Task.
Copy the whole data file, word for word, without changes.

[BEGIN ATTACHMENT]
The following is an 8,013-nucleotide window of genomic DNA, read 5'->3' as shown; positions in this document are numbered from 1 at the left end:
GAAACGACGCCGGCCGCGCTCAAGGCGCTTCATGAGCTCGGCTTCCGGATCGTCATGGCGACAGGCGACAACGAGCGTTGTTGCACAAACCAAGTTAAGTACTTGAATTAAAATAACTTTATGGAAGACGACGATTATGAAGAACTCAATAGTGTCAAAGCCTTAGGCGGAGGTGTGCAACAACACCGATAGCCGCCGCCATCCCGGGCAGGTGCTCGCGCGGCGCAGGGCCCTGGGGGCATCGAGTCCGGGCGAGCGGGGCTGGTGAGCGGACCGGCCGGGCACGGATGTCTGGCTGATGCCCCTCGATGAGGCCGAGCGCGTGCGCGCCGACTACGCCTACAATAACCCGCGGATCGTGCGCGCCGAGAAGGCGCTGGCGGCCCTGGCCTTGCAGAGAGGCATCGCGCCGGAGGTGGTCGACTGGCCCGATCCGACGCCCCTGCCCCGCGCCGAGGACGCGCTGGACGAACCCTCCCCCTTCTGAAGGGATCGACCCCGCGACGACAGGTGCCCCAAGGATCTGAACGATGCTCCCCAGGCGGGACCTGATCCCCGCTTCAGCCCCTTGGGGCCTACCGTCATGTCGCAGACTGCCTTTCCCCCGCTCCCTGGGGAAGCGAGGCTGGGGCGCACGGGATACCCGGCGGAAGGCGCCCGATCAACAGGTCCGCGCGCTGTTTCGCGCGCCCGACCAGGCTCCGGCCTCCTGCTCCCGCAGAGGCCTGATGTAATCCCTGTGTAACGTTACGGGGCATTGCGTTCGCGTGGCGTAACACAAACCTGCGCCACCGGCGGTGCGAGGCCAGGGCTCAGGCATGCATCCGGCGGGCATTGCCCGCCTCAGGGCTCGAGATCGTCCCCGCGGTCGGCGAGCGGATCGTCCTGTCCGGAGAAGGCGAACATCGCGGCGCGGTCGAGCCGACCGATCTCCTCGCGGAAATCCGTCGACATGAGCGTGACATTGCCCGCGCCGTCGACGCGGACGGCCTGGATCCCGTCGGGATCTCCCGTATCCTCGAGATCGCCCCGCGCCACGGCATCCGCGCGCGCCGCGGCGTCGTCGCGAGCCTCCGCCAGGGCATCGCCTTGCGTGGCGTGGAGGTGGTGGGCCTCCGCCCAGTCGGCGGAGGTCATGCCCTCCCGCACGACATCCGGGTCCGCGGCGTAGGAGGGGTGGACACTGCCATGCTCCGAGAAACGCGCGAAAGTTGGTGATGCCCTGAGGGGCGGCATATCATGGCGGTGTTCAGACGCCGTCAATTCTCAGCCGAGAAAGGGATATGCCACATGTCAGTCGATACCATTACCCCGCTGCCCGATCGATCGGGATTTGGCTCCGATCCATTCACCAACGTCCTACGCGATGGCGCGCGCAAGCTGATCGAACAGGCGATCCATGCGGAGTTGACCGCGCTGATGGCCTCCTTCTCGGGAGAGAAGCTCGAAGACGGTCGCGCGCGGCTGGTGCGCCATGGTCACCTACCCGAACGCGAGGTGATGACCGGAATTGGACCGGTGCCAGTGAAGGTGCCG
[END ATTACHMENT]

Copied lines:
The following is an 8,013-nucleotide window of genomic DNA, read 5'->3' as shown; positions in this document are numbered from 1 at the left end:
GAAACGACGCCGGCCGCGCTCAAGGCGCTTCATGAGCTCGGCTTCCGGATCGTCATGGCGACAGGCGACAACGAGCGTTGTTGCACAAACCAAGTTAAGTACTTGAATTAAAATAACTTTATGGAAGACGACGATTATGAAGAACTCAATAGTGTCAAAGCCTTAGGCGGAGGTGTGCAACAACACCGATAGCCGCCGCCATCCCGGGCAGGTGCTCGCGCGGCGCAGGGCCCTGGGGGCATCGAGTCCGGGCGAGCGGGGCTGGTGAGCGGACCGGCCGGGCACGGATGTCTGGCTGATGCCCCTCGATGAGGCCGAGCGCGTGCGCGCCGACTACGCCTACAATAACCCGCGGATCGTGCGCGCCGAGAAGGCGCTGGCGGCCCTGGCCTTGCAGAGAGGCATCGCGCCGGAGGTGGTCGACTGGCCCGATCCGACGCCCCTGCCCCGCGCCGAGGACGCGCTGGACGAACCCTCCCCCTTCTGAAGGGATCGACCCCGCGACGACAGGTGCCCCAAGGATCTGAACGATGCTCCCCAGGCGGGACCTGATCCCCGCTTCAGCCCCTTGGGGCCTACCGTCATGTCGCAGACTGCCTTTCCCCCGCTCCCTGGGGAAGCGAGGCTGGGGCGCACGGGATACCCGGCGGAAGGCGCCCGATCAACAGGTCCGCGCGCTGTTTCGCGCGCCCGACCAGGCTCCGGCCTCCTGCTCCCGCAGAGGCCTGATGTAATCCCTGTGTAACGTTACGGGGCATTGCGTTCGCGTGGCGTAACACAAACCTGCGCCACCGGCGGTGCGAGGCCAGGGCTCAGGCATGCATCCGGCGGGCATTGCCCGCCTCAGGGCTCGAGATCGTCCCCGCGGTCGGCGAGCGGATCGTCCTGTCCGGAGAAGGCGAACATCGCGGCGCGGTCGAGCCGACCGATCTCCTCGCGGAAATCCGTCGACATGAGCGTGACATTGCCCGCGCCGTCGACGCGGACGGCCTGGATCCCGTCGGGATCTCCCGTATCCTCGAGATCGCCCCGCGCCACGGCATCCGCGCGCGCCGCGGCGTCGTCGCGAGCCTCCGCCAGGGCATCGCCTTGCGTGGCGTGGAGGTGGTGGGCCTCCGCCCAGTCGGCGGAGGTCATGCCCTCCCGCACGACATCCGGGTCCGCGGCGTAGGAGGGGTGGACACTGCCATGCTCCGAGAAACGCGCGAAAGTTGGTGATGCCCTGAGGGGCGGCATATCATGGCGGTGTTCAGACGCCGTCAATTCTCAGCCGAGAAAGGGATATGCCACATGTCAGTCGATACCATTACCCCGCTGCCCGATCGATCGGGATTTGGCTCCGATCCATTCACCAACGTCCTACGCGATGGCGCGCGCAAGCTGATCGAACAGGCGATCCATGCGGAGTTGACCGCGCTGATGGCCTCCTTCTCGGGAGAGAAGCTCGAAGACGGTCGCGCGCGGCTGGTGCGCCATGGTCACCTACCCGAACGCGAGGTGATGACCGGAATTGGACCGGTGCCAGTGAAGGTGCCG